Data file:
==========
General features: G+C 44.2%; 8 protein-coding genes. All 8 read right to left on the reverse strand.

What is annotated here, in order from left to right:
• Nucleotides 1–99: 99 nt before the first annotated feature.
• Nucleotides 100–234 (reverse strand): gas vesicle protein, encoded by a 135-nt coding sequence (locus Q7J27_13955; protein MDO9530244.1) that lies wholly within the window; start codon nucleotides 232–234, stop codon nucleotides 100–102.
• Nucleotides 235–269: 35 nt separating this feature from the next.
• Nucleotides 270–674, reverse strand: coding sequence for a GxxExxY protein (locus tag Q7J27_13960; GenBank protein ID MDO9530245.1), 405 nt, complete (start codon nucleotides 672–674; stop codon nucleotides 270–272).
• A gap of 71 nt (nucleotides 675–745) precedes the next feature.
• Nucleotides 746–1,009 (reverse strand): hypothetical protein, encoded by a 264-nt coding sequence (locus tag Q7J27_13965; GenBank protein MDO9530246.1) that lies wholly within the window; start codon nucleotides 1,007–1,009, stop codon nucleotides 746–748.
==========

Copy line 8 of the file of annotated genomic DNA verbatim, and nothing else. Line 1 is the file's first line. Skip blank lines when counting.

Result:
• Nucleotides 746–1,009 (reverse strand): hypothetical protein, encoded by a 264-nt coding sequence (locus tag Q7J27_13965; GenBank protein MDO9530246.1) that lies wholly within the window; start codon nucleotides 1,007–1,009, stop codon nucleotides 746–748.